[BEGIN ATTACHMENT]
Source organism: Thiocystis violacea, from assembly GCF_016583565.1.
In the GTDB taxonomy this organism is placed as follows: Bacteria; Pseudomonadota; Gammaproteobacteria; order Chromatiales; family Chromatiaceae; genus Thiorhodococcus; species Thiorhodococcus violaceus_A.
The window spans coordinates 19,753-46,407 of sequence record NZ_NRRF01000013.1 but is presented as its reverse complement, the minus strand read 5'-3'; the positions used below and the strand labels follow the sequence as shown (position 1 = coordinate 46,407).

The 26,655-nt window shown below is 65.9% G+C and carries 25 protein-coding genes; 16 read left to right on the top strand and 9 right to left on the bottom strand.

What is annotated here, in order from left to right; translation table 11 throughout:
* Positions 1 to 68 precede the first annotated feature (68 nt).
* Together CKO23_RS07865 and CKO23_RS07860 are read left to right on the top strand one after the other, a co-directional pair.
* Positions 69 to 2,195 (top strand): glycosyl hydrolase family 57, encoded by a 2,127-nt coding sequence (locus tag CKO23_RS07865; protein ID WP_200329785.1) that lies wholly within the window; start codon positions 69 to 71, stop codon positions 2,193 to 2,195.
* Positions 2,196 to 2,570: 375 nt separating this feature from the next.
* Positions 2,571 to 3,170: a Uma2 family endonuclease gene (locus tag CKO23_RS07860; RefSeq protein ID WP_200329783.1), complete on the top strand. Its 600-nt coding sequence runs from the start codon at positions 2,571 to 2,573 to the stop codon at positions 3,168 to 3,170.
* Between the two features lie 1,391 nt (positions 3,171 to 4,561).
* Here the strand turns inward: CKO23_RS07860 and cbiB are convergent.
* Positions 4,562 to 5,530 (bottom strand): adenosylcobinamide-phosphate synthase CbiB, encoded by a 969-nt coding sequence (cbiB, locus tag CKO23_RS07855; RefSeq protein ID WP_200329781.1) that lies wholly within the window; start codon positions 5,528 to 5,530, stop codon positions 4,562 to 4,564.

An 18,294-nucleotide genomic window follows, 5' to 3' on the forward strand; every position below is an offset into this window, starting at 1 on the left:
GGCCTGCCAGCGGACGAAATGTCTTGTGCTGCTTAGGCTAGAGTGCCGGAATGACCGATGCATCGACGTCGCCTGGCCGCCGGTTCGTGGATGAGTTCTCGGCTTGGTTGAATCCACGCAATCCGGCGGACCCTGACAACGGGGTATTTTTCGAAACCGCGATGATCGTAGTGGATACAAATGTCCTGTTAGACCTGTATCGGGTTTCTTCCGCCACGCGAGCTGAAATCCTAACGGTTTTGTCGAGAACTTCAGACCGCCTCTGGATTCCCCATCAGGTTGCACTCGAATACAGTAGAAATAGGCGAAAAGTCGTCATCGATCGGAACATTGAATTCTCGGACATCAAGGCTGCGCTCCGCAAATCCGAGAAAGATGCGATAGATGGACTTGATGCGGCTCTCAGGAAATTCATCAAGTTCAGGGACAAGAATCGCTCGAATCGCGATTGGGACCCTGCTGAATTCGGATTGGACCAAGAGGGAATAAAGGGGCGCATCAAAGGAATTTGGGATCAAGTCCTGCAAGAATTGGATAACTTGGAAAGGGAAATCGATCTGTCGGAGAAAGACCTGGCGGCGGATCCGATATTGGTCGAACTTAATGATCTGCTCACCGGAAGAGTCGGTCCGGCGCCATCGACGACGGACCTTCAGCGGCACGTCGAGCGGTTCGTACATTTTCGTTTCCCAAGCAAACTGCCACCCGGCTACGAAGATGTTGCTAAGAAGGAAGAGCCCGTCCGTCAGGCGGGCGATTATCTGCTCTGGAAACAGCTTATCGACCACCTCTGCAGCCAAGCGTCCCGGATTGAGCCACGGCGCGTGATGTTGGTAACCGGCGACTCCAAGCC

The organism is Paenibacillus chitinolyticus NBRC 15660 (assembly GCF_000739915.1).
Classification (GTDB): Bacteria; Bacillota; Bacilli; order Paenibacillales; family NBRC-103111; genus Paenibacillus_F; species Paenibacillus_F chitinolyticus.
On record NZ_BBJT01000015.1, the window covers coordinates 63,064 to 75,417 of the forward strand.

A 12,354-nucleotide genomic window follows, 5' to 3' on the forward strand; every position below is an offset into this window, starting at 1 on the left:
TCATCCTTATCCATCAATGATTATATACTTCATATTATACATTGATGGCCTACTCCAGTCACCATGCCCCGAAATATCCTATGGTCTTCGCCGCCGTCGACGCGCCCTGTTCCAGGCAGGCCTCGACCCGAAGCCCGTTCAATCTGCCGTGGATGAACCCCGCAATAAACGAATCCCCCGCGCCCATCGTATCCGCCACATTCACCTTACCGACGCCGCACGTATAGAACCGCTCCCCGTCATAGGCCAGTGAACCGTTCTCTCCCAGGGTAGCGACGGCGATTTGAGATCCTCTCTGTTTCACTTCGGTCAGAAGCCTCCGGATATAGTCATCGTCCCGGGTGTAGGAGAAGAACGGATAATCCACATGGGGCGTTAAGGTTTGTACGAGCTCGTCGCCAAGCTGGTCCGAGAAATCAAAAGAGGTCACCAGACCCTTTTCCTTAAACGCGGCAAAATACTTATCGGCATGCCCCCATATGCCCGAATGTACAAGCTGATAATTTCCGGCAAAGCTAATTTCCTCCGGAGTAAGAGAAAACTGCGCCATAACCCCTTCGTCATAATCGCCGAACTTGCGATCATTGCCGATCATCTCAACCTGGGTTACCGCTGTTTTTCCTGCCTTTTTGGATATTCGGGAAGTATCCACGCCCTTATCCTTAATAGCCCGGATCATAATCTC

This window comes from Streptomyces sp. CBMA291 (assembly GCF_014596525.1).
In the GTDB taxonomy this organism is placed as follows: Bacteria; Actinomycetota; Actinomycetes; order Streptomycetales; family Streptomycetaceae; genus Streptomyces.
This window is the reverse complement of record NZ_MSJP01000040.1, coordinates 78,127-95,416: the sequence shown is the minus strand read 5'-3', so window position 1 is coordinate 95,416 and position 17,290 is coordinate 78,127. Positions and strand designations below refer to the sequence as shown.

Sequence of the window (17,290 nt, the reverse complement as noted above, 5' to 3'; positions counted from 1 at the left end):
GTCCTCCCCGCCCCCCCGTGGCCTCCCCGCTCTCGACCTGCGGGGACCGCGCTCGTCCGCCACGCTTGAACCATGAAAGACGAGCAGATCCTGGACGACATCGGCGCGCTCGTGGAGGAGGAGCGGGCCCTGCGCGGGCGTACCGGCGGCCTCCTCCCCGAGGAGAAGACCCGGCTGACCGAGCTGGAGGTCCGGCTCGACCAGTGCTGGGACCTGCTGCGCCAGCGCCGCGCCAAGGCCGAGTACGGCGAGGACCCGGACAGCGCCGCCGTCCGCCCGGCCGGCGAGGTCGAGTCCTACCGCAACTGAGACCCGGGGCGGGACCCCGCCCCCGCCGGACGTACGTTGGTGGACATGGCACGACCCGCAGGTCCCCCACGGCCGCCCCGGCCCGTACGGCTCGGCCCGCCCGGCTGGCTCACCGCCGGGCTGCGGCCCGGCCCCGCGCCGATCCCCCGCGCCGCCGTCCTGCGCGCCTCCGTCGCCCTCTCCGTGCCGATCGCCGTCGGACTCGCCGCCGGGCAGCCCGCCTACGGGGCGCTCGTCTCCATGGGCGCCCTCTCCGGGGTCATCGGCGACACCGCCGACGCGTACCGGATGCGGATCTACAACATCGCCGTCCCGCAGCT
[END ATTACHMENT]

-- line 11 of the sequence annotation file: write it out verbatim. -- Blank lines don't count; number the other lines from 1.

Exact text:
* Between the two features lie 1,391 nt (positions 3,171 to 4,561).